Tags

Type your tag names separated by a space and hit enter

Rapidly Progressive White Matter Involvement in Early Childhood: The Expanding Phenotype of Infantile Onset Pompe?
JIMD Rep. 2018; 39:55-62.JR

Abstract

Glycogen accumulation in the central nervous system of patients with classical infantile onset Pompe disease (IOPD) has been a consistent finding on the few post-mortems performed. While delays in myelination and a possible reduction in processing speed have previously been noted, it has only been recently that the potential for clinically significant progressive white matter disease has been noted. The limited reports thus far published infer that in some IOPD patients, this manifests as intellectual decline in the second decade of life. We present a CRIM negative patient, immunomodulated with rituximab and methotrexate at birth, who despite an initial good clinical response to ERT, at the age of just under 4 years, presented with evolving spasticity in the lower limbs. The investigation of which revealed progressive central nervous system involvement. Given both the earlier onset of the symptoms and consanguineous familial pedigree, extensive biochemical and genetic investigation was undertaken to ensure no alternative pathology was elucidated. In light of these findings, we review the radiology and post-mortems of previous cases and discuss the potential mechanisms that may underlie this presentation.

Authors+Show Affiliations

Willink Biochemical Genetics Unit, Manchester Centre for Genomic Medicine, St Mary's Hospital, Central Manchester Foundation Trust, Manchester, M13 9WL, UK. alexander.broomfield@cmft.nhs.uk.Willink Biochemical Genetics Unit, Manchester Centre for Genomic Medicine, St Mary's Hospital, Central Manchester Foundation Trust, Manchester, M13 9WL, UK.Department of Physiotherapy, Royal Manchester Children's Hospital, Central Manchester Foundation Trust, Manchester, M13 9WL, UK.Manchester Centre for Genomic Medicine, St Mary's Hospital, Central Manchester Foundation Trust, Manchester, M13 9WL, UK.Department of Biochemistry, Great Ormond Street Hospital, Great Ormond Street, London, WC1N 3JH, UK.Department of Paediatric Neuroradiology, Royal Manchester Children's Hospital, Central Manchester Foundation Trust, Manchester, M13 9WL, UK.Willink Biochemical Genetics Unit, Manchester Centre for Genomic Medicine, St Mary's Hospital, Central Manchester Foundation Trust, Manchester, M13 9WL, UK.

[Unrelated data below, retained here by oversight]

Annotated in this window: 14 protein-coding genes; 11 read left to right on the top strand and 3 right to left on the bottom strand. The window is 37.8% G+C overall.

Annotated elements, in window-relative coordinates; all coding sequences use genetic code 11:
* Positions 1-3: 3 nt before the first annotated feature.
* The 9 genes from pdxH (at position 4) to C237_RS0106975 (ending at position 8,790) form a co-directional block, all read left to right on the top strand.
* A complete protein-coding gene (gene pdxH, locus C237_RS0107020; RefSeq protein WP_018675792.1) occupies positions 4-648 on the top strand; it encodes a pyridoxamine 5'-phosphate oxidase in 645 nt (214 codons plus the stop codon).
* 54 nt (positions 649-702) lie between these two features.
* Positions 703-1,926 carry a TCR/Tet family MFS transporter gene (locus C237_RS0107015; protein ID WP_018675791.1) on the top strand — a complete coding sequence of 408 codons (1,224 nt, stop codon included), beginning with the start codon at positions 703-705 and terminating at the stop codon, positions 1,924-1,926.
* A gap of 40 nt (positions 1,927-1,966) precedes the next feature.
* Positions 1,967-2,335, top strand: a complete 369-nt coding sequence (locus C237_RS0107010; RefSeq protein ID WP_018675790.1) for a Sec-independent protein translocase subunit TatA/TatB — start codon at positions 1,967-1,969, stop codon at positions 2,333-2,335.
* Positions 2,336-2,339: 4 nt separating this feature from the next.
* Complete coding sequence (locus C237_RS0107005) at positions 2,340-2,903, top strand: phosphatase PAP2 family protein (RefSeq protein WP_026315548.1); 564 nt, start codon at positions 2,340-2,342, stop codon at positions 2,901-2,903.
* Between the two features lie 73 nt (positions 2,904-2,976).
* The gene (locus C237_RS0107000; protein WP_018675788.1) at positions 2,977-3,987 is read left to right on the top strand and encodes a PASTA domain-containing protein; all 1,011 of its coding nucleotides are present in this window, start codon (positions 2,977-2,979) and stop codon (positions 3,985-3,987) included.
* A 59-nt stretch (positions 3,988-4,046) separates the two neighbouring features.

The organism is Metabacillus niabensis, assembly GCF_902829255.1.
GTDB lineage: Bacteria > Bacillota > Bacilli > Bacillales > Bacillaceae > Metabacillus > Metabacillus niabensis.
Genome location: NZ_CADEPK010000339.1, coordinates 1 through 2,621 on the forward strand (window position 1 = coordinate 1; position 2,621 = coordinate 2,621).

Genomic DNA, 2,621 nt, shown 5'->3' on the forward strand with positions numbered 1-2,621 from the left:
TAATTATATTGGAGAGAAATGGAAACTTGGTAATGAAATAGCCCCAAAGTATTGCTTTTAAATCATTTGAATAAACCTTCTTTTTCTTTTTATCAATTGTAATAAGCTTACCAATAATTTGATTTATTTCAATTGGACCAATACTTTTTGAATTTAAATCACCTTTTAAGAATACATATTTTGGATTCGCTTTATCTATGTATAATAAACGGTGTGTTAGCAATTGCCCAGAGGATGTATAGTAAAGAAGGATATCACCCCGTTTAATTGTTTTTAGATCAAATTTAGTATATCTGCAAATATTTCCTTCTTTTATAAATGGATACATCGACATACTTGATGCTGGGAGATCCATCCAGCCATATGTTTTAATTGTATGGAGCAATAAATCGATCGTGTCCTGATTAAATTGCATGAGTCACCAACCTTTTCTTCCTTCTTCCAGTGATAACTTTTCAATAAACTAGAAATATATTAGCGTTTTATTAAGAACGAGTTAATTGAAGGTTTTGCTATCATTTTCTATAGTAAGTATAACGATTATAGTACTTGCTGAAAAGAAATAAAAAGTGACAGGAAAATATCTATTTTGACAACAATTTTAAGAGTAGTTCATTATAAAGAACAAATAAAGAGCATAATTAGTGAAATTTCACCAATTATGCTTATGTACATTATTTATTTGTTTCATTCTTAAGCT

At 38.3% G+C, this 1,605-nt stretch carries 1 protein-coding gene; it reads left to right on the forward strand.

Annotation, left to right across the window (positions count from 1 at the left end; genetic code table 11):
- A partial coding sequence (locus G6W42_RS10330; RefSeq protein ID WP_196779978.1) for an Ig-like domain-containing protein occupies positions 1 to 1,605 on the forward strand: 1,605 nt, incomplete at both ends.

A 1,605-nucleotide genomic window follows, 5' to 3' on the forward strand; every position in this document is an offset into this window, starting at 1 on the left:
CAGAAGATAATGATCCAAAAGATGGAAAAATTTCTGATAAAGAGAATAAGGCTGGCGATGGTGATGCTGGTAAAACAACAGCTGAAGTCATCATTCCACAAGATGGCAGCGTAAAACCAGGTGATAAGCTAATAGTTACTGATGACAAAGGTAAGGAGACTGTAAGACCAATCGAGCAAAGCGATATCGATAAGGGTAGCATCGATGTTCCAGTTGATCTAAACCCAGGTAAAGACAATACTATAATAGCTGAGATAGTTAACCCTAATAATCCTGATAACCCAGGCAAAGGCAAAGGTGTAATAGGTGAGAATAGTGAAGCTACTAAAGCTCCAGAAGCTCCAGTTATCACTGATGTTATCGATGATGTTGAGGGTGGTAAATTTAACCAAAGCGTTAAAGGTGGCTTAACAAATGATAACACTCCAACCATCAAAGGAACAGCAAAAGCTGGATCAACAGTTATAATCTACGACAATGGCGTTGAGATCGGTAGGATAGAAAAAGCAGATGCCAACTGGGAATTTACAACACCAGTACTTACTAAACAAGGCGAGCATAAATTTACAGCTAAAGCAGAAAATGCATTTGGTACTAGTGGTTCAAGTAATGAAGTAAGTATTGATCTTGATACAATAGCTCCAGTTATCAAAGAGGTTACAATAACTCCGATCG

Pub Type(s)

Journal Article

Language

eng

PubMed ID

28726123

Citation

Broomfield, A, et al. "Rapidly Progressive White Matter Involvement in Early Childhood: the Expanding Phenotype of Infantile Onset Pompe?" JIMD Reports, vol. 39, 2018, pp. 55-62.
Broomfield A, Fletcher J, Hensman P, et al. Rapidly Progressive White Matter Involvement in Early Childhood: The Expanding Phenotype of Infantile Onset Pompe? JIMD Rep. 2018;39:55-62.
Broomfield, A., Fletcher, J., Hensman, P., Wright, R., Prunty, H., Pavaine, J., & Jones, S. A. (2018). Rapidly Progressive White Matter Involvement in Early Childhood: The Expanding Phenotype of Infantile Onset Pompe? JIMD Reports, 39, 55-62. https://doi.org/10.1007/8904_2017_46
Broomfield A, et al. Rapidly Progressive White Matter Involvement in Early Childhood: the Expanding Phenotype of Infantile Onset Pompe. JIMD Rep. 2018;39:55-62. PubMed PMID: 28726123.
* Article titles in AMA citation format should be in sentence-case
TY - JOUR T1 - Rapidly Progressive White Matter Involvement in Early Childhood: The Expanding Phenotype of Infantile Onset Pompe? AU - Broomfield,A, AU - Fletcher,J, AU - Hensman,P, AU - Wright,R, AU - Prunty,H, AU - Pavaine,J, AU - Jones,S A, Y1 - 2017/07/20/ PY - 2017/04/02/received PY - 2017/06/30/accepted PY - 2017/05/31/revised PY - 2017/7/21/pubmed PY - 2017/7/21/medline PY - 2017/7/21/entrez KW - CRIM negative KW - Enzyme replacement therapy KW - Glycogen KW - Infantile onset Pompe disease KW - Lysosomal storage KW - White matter disease SP - 55 EP - 62 JF - JIMD reports JO - JIMD Rep VL - 39 N2 - Glycogen accumulation in the central nervous system of patients with classical infantile onset Pompe disease (IOPD) has been a consistent finding on the few post-mortems performed. While delays in myelination and a possible reduction in processing speed have previously been noted, it has only been recently that the potential for clinically significant progressive white matter disease has been noted. The limited reports thus far published infer that in some IOPD patients, this manifests as intellectual decline in the second decade of life. We present a CRIM negative patient, immunomodulated with rituximab and methotrexate at birth, who despite an initial good clinical response to ERT, at the age of just under 4 years, presented with evolving spasticity in the lower limbs. The investigation of which revealed progressive central nervous system involvement. Given both the earlier onset of the symptoms and consanguineous familial pedigree, extensive biochemical and genetic investigation was undertaken to ensure no alternative pathology was elucidated. In light of these findings, we review the radiology and post-mortems of previous cases and discuss the potential mechanisms that may underlie this presentation. SN - 2192-8304 UR - https://www.unboundmedicine.com/medline/citation/28726123/Rapidly_Progressive_White_Matter_Involvement_in_Early_Childhood:_The_Expanding_Phenotype_of_Infantile_Onset_Pompe L2 - https://dx.doi.org/10.1007/8904_2017_46 DB - PRIME DP - Unbound Medicine ER -
Try the Free App:
Prime PubMed app for iOS iPhone iPad
Prime PubMed app for Android
Prime PubMed is provided
free to individuals by:
Unbound Medicine.